1 Corinthians 8:13
All other requisites are unimportant compared with this primary requisite, that each shall so live as neither to burden his fellows nor injure his fellows.
Spencer, Sociology (ch. xiv.).
References. VIII. 13. Asa Mahan, Penny Pulpit, No. 1487, p. 33. VIII. 29. J. Keble, Sermons for Easter to Ascension Day, p. 251. IX. 1. Expositor (6th Series), vol. iii. p. 345; ibid. (7th Series), vol. v. p. 146. IX. 1-6. Ibid. (4th Series), vol. vii. p. 269. IX. 5. Ibid. (6th Series), vol. v. p. 413; ibid. vol. vi. p. 223; ibid. vol. viii. p. 74; ibid. (7th Series), vol. vi. pp. 20, 40, 181. IX. 7, 11, 13, 14. W. M. Sinclair, Christian World Pulpit, vol. xlvii. p. 172. IX. 9. Expositor (5th Series), vol. vi. p. 213. IX. 10. G. L. Richardson, Sermons for Harvest, p. 40. IX. 11. Expositor (5th Series), vol. x. p. 196. IX. 14. F. W. Farrar, Christian World Pulpit, vol. lii. p. 356. Expositor (6th Series), vol. vii. p. 389; ibid. vol. xi. p. 45.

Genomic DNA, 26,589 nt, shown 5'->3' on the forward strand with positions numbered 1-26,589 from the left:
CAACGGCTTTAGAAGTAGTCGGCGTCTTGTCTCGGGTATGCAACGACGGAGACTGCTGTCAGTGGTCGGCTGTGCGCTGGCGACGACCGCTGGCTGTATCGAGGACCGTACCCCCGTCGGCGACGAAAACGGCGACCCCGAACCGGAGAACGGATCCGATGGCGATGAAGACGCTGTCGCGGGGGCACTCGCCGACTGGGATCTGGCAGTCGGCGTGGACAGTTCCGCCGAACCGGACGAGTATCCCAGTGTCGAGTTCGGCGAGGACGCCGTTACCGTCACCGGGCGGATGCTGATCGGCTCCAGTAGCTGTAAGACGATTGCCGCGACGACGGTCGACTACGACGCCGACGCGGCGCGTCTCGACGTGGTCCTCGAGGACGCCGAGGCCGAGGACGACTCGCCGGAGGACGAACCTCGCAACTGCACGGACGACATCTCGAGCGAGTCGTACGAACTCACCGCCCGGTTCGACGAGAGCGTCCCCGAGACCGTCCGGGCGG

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Nicoll, William Robertson, M.A., L.L.D. "Commentary on 1 Corinthians 8". Expositor's Dictionary of Text. https://www.studylight.org/
the Second Week after Epiphany